Funding, Grants & Awards | News
Dell Expands YouthConnect Program with Nearly $3 Million
- By Mike Hohenbrink
Nearly $3 million in grants will help underserved students gain access to technology in an effort to bridge the digital divide in America.
The money will go to 24 charities through the YouthConnect program, a charitable foundation supported by Dell, in an effort to help more than 20,000 students in Texas, Washington, D.C., California, Illinois, Oklahoma, Minnesota, Tennessee, New Hampshire, Georgia, and Florida.
The cooperative effort between Dell and non-profit agencies aims to bring technology into areas that lack significant technological resources and investment, and will focus on inner cities, rural areas, and low-income communities. Organizers say they hope to teach information and communication technology (ICT) skills with technology, financial resources, and expertise provided by Dell. The role of the non-profits will be to identify where these resources would help the most.
"Every child should have an opportunity to develop his or her potential through technology access," said Trisa Thompson, vice president of corporate responsibility for Dell. "Our investment of nearly $3 million through these 24 organizations reflects our belief that non-profit organizations can best identify and respond to the unique technology needs of their communities. We know that we can change the lives of children who participate."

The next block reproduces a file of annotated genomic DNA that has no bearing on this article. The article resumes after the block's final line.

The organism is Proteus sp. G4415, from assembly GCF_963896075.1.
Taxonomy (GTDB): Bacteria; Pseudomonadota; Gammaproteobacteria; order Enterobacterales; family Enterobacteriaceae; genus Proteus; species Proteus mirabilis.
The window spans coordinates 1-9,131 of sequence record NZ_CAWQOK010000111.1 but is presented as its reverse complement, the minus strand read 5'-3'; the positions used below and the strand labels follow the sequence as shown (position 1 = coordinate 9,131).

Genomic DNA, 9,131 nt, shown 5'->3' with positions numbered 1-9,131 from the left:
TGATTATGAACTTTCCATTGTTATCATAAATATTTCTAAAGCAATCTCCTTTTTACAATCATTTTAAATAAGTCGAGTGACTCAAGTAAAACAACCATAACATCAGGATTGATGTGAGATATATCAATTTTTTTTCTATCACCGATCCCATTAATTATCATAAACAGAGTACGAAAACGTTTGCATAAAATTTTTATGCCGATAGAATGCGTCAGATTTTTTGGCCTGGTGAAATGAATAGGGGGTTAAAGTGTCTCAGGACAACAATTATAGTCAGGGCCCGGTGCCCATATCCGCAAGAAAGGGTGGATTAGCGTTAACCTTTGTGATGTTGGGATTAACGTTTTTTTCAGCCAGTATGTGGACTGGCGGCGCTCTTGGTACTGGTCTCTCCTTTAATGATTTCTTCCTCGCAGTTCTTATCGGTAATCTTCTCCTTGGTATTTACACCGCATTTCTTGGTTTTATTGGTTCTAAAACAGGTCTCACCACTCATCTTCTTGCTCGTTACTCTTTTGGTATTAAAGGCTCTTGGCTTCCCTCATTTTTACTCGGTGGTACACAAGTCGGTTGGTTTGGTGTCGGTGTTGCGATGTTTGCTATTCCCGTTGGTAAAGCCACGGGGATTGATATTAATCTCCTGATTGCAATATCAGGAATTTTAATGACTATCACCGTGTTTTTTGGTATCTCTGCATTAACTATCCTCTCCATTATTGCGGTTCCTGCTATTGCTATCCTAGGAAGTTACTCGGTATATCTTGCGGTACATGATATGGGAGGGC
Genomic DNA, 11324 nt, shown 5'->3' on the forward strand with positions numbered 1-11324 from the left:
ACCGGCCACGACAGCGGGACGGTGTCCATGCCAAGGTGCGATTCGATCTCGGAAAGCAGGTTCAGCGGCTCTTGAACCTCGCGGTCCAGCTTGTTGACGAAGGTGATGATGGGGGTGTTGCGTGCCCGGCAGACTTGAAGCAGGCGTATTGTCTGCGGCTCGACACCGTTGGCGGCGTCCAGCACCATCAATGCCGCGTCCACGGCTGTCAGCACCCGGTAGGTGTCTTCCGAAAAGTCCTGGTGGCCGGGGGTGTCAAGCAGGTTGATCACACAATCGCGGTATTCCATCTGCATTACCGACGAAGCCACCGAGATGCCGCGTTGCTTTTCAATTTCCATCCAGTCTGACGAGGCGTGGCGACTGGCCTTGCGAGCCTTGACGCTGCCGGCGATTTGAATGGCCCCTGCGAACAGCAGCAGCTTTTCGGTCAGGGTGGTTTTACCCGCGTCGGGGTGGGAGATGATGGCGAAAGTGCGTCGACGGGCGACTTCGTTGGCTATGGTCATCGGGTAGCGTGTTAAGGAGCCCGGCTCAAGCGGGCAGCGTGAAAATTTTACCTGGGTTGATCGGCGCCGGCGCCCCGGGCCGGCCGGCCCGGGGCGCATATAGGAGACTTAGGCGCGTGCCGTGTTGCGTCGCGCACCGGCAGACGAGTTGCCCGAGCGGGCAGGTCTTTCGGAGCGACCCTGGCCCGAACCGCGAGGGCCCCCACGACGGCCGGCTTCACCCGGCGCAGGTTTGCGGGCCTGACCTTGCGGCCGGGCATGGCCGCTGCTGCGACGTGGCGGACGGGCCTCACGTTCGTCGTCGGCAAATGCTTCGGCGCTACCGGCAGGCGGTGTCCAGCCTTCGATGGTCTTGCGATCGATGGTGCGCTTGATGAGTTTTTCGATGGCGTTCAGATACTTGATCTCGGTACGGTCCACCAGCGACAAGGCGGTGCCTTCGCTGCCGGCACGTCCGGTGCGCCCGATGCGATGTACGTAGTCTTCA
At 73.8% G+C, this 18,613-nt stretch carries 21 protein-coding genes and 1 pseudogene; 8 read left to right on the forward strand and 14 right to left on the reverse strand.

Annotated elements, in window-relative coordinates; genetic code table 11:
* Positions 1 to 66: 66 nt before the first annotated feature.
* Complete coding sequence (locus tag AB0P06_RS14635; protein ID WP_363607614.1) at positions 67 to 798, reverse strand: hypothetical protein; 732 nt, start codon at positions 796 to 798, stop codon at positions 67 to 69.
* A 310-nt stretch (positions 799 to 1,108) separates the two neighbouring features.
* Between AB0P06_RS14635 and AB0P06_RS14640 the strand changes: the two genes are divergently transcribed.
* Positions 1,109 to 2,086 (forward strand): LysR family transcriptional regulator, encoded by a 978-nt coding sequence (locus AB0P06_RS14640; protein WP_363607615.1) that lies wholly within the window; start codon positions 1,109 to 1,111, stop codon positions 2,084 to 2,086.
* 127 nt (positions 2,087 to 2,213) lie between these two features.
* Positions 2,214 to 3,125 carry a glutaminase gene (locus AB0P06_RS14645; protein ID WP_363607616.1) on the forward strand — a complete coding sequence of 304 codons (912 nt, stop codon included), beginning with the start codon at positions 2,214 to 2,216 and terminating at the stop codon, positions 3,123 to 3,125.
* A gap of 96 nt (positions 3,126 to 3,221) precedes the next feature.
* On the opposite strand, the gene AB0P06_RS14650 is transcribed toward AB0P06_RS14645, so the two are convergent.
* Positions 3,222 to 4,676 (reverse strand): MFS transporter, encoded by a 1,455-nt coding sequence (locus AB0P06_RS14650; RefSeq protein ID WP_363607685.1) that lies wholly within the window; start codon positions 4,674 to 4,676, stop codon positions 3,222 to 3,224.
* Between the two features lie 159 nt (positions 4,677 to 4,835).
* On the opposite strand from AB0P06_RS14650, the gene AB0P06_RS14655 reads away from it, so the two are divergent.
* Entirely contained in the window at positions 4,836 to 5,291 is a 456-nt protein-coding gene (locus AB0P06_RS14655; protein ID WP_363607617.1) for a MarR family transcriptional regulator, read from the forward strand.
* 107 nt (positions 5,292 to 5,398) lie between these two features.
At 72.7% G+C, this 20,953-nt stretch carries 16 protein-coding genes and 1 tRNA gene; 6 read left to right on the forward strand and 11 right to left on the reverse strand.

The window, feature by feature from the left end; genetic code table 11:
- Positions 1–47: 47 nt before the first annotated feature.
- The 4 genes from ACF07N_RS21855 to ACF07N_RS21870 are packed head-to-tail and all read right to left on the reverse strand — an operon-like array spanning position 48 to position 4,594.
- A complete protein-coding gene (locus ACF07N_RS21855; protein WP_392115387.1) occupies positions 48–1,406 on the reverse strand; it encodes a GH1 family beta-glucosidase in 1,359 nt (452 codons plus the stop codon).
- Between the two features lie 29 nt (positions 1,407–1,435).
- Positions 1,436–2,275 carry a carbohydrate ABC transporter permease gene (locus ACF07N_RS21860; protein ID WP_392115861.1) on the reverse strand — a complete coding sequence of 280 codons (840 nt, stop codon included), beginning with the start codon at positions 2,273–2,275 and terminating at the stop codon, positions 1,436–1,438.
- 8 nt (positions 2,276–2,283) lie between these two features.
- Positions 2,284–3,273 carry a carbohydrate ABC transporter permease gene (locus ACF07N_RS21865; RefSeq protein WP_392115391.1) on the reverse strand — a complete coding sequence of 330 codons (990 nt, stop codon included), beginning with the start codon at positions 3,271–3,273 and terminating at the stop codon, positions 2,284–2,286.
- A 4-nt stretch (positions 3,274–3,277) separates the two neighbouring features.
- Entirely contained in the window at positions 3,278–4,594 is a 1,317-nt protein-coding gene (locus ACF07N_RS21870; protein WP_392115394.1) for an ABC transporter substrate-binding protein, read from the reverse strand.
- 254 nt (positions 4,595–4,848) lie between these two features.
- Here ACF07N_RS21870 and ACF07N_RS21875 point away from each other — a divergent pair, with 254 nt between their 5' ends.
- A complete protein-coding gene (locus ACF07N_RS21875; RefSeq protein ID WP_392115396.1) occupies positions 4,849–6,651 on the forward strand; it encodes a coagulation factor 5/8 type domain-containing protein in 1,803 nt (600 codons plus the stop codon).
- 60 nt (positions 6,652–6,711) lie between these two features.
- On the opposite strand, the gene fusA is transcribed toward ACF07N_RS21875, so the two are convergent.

One of the projects supported will be Keep Austin Beautiful, which through its Project Green Teens provides environmental education and promotes environmental stewardship and youth leadership in underserved neighborhoods. Dell Streak 7 Tablets will be provided as a way to help students develop their creative skills by taking photos of activities and commenting on the photos in blogs. The organization will also use the tablets for indexing, mapping, and tracking results for invasive plant removals, cleanups, and water quality testing.
The African American Men and Boys Harvest Foundation, an organization that brings together successful African American adults with African American students to act as mentors and role models, will also partner with YouthConnect. Young African American students who lack access to broadband and computer equipment will use the new technology to conduct Internet research, find jobs, and complete college applications.
For a full list of charities receiving grants, visit content.dell.com.